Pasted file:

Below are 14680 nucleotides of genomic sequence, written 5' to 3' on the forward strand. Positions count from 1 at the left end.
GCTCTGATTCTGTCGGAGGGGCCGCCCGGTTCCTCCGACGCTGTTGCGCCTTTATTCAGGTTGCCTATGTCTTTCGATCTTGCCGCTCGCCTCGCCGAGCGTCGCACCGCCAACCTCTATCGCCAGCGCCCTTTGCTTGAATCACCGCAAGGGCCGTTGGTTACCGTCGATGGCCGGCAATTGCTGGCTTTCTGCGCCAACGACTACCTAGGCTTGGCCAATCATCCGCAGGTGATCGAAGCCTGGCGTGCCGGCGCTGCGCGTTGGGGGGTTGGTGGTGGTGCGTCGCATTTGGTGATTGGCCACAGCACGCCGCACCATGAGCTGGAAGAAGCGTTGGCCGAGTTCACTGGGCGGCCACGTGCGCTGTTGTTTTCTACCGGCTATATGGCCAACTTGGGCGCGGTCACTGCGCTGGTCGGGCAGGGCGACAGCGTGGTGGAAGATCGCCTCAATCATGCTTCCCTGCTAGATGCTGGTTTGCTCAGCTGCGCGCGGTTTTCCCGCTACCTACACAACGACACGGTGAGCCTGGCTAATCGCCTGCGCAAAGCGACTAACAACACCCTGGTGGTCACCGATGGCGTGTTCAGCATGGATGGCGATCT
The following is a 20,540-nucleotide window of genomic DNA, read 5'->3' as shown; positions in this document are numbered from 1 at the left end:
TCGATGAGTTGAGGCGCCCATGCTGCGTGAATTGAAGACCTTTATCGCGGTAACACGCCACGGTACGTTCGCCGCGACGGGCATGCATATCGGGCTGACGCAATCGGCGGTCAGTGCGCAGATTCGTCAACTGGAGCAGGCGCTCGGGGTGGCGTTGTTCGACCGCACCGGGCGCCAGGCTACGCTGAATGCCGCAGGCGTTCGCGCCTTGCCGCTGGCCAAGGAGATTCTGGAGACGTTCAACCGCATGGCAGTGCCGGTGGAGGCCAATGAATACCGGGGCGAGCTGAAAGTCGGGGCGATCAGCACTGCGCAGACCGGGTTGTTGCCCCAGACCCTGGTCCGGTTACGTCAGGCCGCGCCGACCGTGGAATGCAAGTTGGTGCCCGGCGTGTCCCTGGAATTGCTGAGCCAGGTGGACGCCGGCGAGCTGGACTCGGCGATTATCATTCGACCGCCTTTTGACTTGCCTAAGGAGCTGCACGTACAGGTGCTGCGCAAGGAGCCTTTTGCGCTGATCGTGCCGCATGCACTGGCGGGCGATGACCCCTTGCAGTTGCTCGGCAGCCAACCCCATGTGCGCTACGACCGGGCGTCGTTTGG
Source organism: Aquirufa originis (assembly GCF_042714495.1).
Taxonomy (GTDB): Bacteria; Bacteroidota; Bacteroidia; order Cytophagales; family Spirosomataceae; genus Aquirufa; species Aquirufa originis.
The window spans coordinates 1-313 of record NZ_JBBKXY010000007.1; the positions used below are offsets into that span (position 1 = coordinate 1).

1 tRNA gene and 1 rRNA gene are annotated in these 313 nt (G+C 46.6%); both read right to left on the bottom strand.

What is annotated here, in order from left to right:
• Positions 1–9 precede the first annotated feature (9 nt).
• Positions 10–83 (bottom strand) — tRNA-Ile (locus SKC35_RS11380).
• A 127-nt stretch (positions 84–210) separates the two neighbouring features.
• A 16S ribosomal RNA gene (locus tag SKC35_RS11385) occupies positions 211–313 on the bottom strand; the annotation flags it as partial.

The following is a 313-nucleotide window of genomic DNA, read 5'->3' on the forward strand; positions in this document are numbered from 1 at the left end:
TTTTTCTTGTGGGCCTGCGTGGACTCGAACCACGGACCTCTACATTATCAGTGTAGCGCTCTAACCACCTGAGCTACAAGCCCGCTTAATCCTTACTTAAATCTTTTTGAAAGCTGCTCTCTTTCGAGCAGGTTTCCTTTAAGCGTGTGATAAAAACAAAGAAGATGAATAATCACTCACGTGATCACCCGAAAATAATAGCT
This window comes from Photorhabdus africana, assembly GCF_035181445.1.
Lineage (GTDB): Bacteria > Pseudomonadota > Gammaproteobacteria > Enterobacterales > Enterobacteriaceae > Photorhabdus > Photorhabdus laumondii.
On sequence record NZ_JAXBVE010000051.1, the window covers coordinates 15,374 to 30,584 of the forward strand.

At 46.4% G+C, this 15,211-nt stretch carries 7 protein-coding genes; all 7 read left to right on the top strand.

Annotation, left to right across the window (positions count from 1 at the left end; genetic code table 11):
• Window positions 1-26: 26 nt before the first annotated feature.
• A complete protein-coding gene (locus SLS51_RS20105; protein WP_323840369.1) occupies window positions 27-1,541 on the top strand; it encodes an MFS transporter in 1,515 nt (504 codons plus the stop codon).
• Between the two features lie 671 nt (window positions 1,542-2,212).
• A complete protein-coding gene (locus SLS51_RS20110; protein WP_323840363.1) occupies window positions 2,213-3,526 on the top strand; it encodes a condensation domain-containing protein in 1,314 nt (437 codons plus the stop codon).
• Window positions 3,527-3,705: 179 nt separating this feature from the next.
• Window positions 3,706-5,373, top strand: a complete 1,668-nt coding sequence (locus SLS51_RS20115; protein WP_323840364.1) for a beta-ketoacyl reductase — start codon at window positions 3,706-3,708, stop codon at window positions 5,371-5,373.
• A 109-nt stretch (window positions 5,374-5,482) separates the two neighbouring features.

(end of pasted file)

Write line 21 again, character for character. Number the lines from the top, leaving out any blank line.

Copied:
• Window positions 1-26: 26 nt before the first annotated feature.